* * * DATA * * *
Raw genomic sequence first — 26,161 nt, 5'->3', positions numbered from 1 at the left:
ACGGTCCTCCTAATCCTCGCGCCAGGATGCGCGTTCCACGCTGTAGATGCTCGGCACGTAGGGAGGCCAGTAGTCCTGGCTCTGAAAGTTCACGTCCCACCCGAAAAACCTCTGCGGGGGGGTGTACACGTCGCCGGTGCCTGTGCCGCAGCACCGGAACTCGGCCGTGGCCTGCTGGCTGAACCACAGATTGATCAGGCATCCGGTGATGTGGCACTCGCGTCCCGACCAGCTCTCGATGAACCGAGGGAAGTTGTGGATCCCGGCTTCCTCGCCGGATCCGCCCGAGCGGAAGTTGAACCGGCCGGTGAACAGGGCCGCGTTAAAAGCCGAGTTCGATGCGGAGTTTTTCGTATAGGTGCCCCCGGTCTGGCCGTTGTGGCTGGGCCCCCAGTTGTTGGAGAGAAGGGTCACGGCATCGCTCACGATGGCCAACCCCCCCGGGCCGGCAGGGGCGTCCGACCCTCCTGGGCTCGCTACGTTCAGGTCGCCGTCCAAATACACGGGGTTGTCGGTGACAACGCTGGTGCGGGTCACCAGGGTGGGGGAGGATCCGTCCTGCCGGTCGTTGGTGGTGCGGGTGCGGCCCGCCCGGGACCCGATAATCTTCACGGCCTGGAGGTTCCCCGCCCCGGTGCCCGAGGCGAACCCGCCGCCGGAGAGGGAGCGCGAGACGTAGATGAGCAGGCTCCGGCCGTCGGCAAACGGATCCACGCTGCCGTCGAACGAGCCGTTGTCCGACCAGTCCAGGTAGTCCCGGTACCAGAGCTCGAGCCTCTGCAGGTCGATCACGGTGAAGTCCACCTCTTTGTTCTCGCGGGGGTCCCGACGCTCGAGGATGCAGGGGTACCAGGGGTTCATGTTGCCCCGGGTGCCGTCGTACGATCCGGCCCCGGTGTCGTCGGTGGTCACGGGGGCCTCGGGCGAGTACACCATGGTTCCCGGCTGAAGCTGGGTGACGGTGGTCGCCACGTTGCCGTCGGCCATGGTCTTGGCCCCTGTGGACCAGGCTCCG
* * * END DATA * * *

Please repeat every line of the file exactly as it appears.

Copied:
Raw genomic sequence first — 26,161 nt, 5'->3', positions numbered from 1 at the left:
ACGGTCCTCCTAATCCTCGCGCCAGGATGCGCGTTCCACGCTGTAGATGCTCGGCACGTAGGGAGGCCAGTAGTCCTGGCTCTGAAAGTTCACGTCCCACCCGAAAAACCTCTGCGGGGGGGTGTACACGTCGCCGGTGCCTGTGCCGCAGCACCGGAACTCGGCCGTGGCCTGCTGGCTGAACCACAGATTGATCAGGCATCCGGTGATGTGGCACTCGCGTCCCGACCAGCTCTCGATGAACCGAGGGAAGTTGTGGATCCCGGCTTCCTCGCCGGATCCGCCCGAGCGGAAGTTGAACCGGCCGGTGAACAGGGCCGCGTTAAAAGCCGAGTTCGATGCGGAGTTTTTCGTATAGGTGCCCCCGGTCTGGCCGTTGTGGCTGGGCCCCCAGTTGTTGGAGAGAAGGGTCACGGCATCGCTCACGATGGCCAACCCCCCCGGGCCGGCAGGGGCGTCCGACCCTCCTGGGCTCGCTACGTTCAGGTCGCCGTCCAAATACACGGGGTTGTCGGTGACAACGCTGGTGCGGGTCACCAGGGTGGGGGAGGATCCGTCCTGCCGGTCGTTGGTGGTGCGGGTGCGGCCCGCCCGGGACCCGATAATCTTCACGGCCTGGAGGTTCCCCGCCCCGGTGCCCGAGGCGAACCCGCCGCCGGAGAGGGAGCGCGAGACGTAGATGAGCAGGCTCCGGCCGTCGGCAAACGGATCCACGCTGCCGTCGAACGAGCCGTTGTCCGACCAGTCCAGGTAGTCCCGGTACCAGAGCTCGAGCCTCTGCAGGTCGATCACGGTGAAGTCCACCTCTTTGTTCTCGCGGGGGTCCCGACGCTCGAGGATGCAGGGGTACCAGGGGTTCATGTTGCCCCGGGTGCCGTCGTACGATCCGGCCCCGGTGTCGTCGGTGGTCACGGGGGCCTCGGGCGAGTACACCATGGTTCCCGGCTGAAGCTGGGTGACGGTGGTCGCCACGTTGCCGTCGGCCATGGTCTTGGCCCCTGTGGACCAGGCTCCG